Many of those programs were created to address a specific problem or at the behest of Congress to serve a specific constituency. However, the resulting fragmentation has hampered efforts to coordinate and assess the impact of the government's investment. The proposed realignment, part of the President's 2014 budget request to Congress, would slice the overall number of programs in half by slashing the education activities of mission agencies such as NASA, the National Oceanic and Atmospheric Administration, and the National Institutes of Health.
The reorganization unveiled last week surprised science educators, legislators, and even other federal officials. While the upcoming debate in Congress is likely to focus on whether some of the programs targeted for elimination should be preserved, the broader issue is the wisdom of creating two executive branch heavyweights in STEM education. Under the proposal, ED would oversee federally funded activities to improve elementary and secondary school (K-12) science education, while NSF would lead the way in undergraduate and graduate STEM education. (The Smithsonian Institution was given the green light, and $25 million, to expand its activities in informal, or nonclassroom, science education.) The realignment is designed to tap into ED's extensive ties to, and experience working with, local schools as well as NSF's expertise in funding high-quality STEM education activities.
The administration has targeted 78 programs for elimination, and an additional 49 would be consolidated. But it has also proposed 13 new programs, and its 2014 budget request of $3.1 billion for all STEM education activities would be 7% higher than what was spent in 2012.
Yesterday, presidential science adviser John Holdren told the House of Representatives science committee that the reorganization would also "leave intact" programs aimed at attracting underrepresented groups into STEM fields. "There has been a very serious effect to preserve the programs that most leverage the unique assets of the mission agencies, including programs that reach women and other underrepresented groups in STEM," Holdren explained during a hearing on the administration's overall 2014 request for research.
To learn more about the proposed reorganization, ScienceInsider spoke last week with top officials at each agency. Joan Ferrini-Mundy is head of NSF's education directorate, and James Lightbourne oversees graduate education within the directorate. ScienceInsider also exchanged e-mails with Camsie McAdams, ED's senior adviser on STEM education. [Visit http://news.sciencemag.org/scienceinsider/2013/04/a-us-makeover-for-stem-education.html to read edited transcripts of these interviews.]
URL (Abstract): http://onlinelibrary.wiley.com/doi/10.1111/cdev.12097/abstract
Students perform better when their instructors use hand gestures -- a simple teaching tool that could yield benefits in higher-level math such as algebra.
A study published in Child Development provides some of the strongest evidence yet that gesturing may have a unique effect on learning. Teachers in the United States tend to use gestures less than teachers in other countries.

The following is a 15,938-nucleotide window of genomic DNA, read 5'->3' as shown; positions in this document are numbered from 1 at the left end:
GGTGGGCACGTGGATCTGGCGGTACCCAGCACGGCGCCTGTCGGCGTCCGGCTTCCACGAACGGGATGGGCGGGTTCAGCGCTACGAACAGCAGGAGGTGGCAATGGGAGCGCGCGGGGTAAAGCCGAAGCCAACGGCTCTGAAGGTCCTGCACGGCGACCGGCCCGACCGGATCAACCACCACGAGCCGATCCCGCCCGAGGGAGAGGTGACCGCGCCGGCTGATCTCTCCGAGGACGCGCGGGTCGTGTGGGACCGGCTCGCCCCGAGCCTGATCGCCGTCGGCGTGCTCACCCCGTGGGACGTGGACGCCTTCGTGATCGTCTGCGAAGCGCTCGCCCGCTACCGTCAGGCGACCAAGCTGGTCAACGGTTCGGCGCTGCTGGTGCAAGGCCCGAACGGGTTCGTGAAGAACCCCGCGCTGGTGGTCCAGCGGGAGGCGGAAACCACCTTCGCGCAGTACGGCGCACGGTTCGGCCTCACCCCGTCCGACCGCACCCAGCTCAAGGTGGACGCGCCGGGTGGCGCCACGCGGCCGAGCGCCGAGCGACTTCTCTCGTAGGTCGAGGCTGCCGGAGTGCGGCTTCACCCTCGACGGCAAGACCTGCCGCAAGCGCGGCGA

"Gesturing can be a very beneficial tool that is completely free and easily employed in classrooms," said Kimberly Fenn, study co-author and assistant professor of psychology at Michigan State University (MSU). "And I think it can have long-lasting effects."
Fenn and Ryan Duffy of MSU and Susan Cook of the University of Iowa conducted an experiment with 184 second-, third- and fourth-graders in Michigan elementary classrooms.
Half of the students were shown videos of an instructor teaching math problems using only speech. The others were shown videos of the instructor teaching the same problems using both speech and gestures.
The problem involved mathematical equivalence (i.e., 4+5+7=__+7), which is known to be critical to later algebraic learning. In the speech-only videos, the instructor simply explains the problem. In the other videos, the instructor uses two hand gestures while speaking, using different hands to refer to the two sides of the equation.
Students who learned from the gesture videos performed better on a test given immediately afterward than those who learned from the speech-only video.
Another test was given 24 hours later, and the gesture students showed improvement in their performance while the speech-only students did not. The gesture group also showed stronger transfer to different problem types.
While previous research has shown the benefits of gestures in a one-on-one tutoring-style environment, the new study is the first to test the role of gestures in equivalence learning in a regular classroom.
The study also is the first to show that gestures can help students transfer learning to new contexts -- such as transferring the knowledge learned in an addition-based equation to a multiplication-based equation.
Fenn noted that U.S. students lag behind those in many other Western countries in math and have a particularly hard time mastering equivalence problems in early grades.
"So if we can help them grasp this foundational knowledge earlier," she said, "it will help them as they learn algebra and higher levels of mathematics."
COMET is sponsored in part by a grant from the California Mathematics Project.